For many people, especially of a certain age, mention estate cars and Volvo comes to mind, estates that were favoured by antique dealers everywhere. Look for a large estate now and to be honest you’ll struggle. We’ve moved to ‘lifestyle’ estates which are colloquially known as Tourers, smaller load capacity but arguably more stylish and better handling than the estate barges of old.
One of the sleekest and most affordable estates, sorry tourers, is Toyota’s Corolla Touring Sports. Carrying their very well-proven hybrid technology, still a much more all-round and useable proposition than an EV, the Corolla may not be the most exciting means of transport, but as a package it pretty much does everything you could want of a car. Lots of equipment, affordable running costs and very well bolted together. It feels like a car that will still be running and looking good in 20 years-time.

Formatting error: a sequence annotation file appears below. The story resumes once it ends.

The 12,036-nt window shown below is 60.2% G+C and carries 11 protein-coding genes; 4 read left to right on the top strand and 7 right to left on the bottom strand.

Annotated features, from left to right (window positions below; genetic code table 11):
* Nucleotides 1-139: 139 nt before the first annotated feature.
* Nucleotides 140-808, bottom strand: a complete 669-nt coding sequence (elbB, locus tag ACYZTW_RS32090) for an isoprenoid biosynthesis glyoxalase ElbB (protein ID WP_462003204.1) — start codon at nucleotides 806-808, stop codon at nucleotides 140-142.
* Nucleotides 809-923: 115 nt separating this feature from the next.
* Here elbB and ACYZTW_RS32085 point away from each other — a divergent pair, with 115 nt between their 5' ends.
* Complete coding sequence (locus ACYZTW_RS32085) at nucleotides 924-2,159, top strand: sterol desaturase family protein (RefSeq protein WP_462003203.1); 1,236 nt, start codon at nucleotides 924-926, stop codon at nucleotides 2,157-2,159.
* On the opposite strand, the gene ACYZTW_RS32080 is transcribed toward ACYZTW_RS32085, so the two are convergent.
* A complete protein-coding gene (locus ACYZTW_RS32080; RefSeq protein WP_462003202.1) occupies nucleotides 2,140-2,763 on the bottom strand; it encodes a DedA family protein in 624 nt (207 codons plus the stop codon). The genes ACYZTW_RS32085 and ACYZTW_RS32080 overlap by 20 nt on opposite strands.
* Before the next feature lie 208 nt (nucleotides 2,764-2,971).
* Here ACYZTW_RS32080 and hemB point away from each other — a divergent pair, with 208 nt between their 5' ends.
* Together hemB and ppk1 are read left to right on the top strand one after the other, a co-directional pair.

Prices start from £31,560 with four trim levels and two engine options – 1.8 or 2.0-litre petrol hybrid. Standard fare on the entry level model provides everything from front and rear parking sensors and auto lights to smart phone connectivity and dual zone air conditioning.
My test model was the Design trim, second up in the range, which adds keyless entry and start, power tailgate, privacy glass, power fold door mirrors and auto dimming rear view mirrors to its standard equipment.
One of the first things to say about the car is its apparent low stance, it’s looks very low yet isn’t compared to other cars of a similar type. So Toyota’s stylists obviously know a thing or two about sleek design!
Inside it looks and feels well assembled and the quality puts some rivals of similar price in the shade. You still get the bolt-on-iPad look of so many cars but that apart there’s a pleasing normality with a standard automatic gear shift lever, buttons (hurrah!) and decent functionality to the touch screen.
As with anything Toyota the Corolla is a smooth and refined drive, push the throttle too enthusiastically though and as is usual with a CVT transmission it hangs onto high engine revs meaning it’s rather vocal. Progressive rather than sudden acceleration is the order of the day.
If you’re looking for a car that’s got more practicality than a hatchback, but still handles as capably, looks good and is superbly well built, then the Toyota Corolla Hybrid Touring might just be the perfect choice.
By Mark Slack